<!– /11440465/Dna_Article_Middle_300x250_BTF –>Last week, the Ministry of Road Transport and Highways (MoRTH) – beaming with confidence of India moving up in the global index of doing business – flexed its muscles by making it clear that there shall be proper rating of highways, toll plazas, construction companies and consultants. Interestingly, the National Highways Authority of India (NHAI) had recently debarred companies like Larsen and Toubro (L&T) and Hindustan Construction Company (HCC) from bidding for new projects for a year due to their “lackadaisical attitude” in meeting deadlines. These developments in the infrastructure sector with the regulatory framework being tightened are a bit too much and a bit too fast. India with its continental size needs effective highways – broad, without potholes and cattle besides smooth flow of traffic without bottlenecks. It also needs driver-friendly, safe, secure, durable and easy to maintain roads. It is not always possible to connect cities, towns and villages by rail or air and road connectivity is the answer. Expressways are the conduit between two habitations, and with motorised vehicles providing speed, safety and comfort, it is natural that the demand for good roads will grow with prosperity, business and trade.Movement of goods and people require speedy transport and proper roads. The government has not done enough on this front. Lack of resources, both financial and technical, has been a major reason to bring in private participation in infrastructure development.Private companies like L&T, HCC and others have contributed immensely to the growth story. In the process, the companies have generally done well by rewarding shareholders in the long run. Knowing the entire landscape – political, bureaucratic, legal and social – of doing business like the back of their hand, these companies have often been running the show. It is an open secret that most of the premium construction business has been shared between a few top-notch companies.Other players have not been able to compete due to their inability to handle big-ticket projects as well as lack of understanding of finer aspects of handling political and legal issues. This often results in matters reaching courts as stakes are usually high and parties do not hesitate toplay the legal gamble – it doesn’t cost much to fight the legal battle but if one wins, it is like hitting the jackpot.Though the recent actions by the MoRTH and the NHAI are salutary and aim at cleansing the system, there are serious doubts about the ability and willingness of these organisations in putting their own houses in order.Unfortunately, recently there have been several media reports about issues of conflict of interest, favouritism, dummy players bidding for lucrative contracts with knowledge and sometimes collusion of insiders, tailoring specifications to suit certain bidders and biased decision-making. Such disclosures and discussions in public do not infuse confidence.With 24X7 media, and the people armed with the RTI Act, there is hardly anything which can be kept away from public knowledge. There is rightfully no need to keep anything under wraps, however, any government or any statutory authority is not supposed to transact all the business it does at the crossroads. Most of the negotiation exercises, before anything is put down in black and white, are not open to public scrutiny. Re-negotiation of awarded contracts is also a ticklish matter and most of the issues can be dealt with satisfactorily if both parties remain realistic.The current stand taken by the MoRTH and NHAI, prima facie, is too idealistic and text-book style. Earlier too, there have been serious issues with all major construction companies walking away when the bar was raised too much. There has to be a proper blend of realism to make things work. Only then, the people will be able to have a better experience at better highways.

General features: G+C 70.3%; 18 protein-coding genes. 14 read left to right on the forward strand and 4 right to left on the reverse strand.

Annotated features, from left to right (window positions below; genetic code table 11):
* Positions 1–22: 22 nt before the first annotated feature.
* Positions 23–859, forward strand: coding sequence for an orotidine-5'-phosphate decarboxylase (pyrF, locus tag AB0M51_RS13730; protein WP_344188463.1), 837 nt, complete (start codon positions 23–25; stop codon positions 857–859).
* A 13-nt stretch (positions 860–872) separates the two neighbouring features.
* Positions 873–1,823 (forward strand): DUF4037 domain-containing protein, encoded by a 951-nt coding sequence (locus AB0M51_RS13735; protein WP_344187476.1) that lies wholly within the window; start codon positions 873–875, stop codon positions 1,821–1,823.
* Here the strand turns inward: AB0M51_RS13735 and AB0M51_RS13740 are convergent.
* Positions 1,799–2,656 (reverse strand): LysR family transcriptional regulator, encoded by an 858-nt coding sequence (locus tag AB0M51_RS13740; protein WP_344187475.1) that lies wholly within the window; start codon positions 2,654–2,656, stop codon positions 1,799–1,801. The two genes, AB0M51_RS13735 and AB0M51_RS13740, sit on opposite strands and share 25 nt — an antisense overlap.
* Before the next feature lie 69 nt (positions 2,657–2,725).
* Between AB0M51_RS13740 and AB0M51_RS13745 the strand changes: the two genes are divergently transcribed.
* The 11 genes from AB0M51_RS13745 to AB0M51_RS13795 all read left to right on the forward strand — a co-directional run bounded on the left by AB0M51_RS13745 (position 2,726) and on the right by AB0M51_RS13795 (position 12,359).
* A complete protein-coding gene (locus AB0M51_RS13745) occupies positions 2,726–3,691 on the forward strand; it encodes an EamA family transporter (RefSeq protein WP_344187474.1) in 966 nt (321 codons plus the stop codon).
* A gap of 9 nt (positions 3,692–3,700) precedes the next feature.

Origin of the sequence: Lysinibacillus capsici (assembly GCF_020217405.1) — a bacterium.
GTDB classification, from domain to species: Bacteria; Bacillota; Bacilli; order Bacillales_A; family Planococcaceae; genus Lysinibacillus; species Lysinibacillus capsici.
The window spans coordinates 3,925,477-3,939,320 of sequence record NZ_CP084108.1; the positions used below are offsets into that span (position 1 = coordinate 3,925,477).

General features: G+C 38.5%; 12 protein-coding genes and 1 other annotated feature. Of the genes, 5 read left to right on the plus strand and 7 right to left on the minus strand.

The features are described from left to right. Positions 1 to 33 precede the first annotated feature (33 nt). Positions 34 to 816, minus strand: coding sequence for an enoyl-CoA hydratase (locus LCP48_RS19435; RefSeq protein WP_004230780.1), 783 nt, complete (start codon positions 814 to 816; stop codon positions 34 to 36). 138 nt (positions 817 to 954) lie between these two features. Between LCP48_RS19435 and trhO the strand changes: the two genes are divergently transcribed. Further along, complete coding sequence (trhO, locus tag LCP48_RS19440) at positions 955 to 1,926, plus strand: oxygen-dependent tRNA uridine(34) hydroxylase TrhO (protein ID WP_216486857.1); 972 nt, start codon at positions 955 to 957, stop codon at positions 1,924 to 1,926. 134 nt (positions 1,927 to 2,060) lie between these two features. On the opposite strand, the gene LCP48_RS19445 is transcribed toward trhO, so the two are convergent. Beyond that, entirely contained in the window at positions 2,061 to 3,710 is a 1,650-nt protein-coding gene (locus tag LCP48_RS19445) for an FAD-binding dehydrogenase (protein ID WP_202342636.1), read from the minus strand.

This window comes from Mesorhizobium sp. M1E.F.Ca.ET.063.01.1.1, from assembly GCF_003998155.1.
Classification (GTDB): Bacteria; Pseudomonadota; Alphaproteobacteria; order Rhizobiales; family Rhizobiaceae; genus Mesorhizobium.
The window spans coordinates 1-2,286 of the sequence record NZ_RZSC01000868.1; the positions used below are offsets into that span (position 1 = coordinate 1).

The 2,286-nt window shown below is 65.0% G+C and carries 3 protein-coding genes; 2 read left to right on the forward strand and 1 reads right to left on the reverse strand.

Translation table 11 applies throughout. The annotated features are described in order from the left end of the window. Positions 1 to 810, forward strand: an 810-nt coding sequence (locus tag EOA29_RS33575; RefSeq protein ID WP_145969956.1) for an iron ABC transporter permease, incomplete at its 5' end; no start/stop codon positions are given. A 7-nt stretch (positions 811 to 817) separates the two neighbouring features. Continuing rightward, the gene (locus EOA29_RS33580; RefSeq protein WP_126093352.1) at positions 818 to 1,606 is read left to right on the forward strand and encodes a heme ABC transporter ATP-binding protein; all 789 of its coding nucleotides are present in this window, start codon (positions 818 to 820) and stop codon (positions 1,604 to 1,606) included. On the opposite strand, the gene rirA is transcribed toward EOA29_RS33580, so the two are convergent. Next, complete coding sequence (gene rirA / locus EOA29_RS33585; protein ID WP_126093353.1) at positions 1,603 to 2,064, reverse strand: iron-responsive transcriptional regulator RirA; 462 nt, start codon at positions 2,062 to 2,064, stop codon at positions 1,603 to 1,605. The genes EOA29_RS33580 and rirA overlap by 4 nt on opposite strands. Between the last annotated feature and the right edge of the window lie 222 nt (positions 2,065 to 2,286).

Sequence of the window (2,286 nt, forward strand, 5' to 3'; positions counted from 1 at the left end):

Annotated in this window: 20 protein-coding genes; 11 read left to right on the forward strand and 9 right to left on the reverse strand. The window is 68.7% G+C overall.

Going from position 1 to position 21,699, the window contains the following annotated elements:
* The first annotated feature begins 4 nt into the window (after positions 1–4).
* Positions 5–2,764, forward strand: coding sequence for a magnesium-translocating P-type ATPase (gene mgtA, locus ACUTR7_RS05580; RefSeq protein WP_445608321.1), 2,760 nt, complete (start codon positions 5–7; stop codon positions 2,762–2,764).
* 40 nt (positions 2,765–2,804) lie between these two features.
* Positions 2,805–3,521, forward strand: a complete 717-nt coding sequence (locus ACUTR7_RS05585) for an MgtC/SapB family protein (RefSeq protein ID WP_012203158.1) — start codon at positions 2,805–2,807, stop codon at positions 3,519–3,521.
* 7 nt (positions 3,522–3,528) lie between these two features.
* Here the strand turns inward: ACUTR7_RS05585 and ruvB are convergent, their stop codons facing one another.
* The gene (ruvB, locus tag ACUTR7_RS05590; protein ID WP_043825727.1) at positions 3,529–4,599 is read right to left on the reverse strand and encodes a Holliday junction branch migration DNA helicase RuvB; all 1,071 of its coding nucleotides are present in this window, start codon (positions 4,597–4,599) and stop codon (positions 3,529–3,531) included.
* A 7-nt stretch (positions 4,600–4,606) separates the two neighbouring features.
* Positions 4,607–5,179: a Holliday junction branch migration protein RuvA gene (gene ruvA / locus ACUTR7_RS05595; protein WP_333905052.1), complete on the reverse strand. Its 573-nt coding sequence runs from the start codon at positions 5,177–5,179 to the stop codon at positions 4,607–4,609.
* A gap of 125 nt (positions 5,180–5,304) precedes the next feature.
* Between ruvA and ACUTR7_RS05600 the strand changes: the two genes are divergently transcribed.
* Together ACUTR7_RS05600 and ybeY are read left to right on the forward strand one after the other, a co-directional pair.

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Time to pave national highways with pragmatism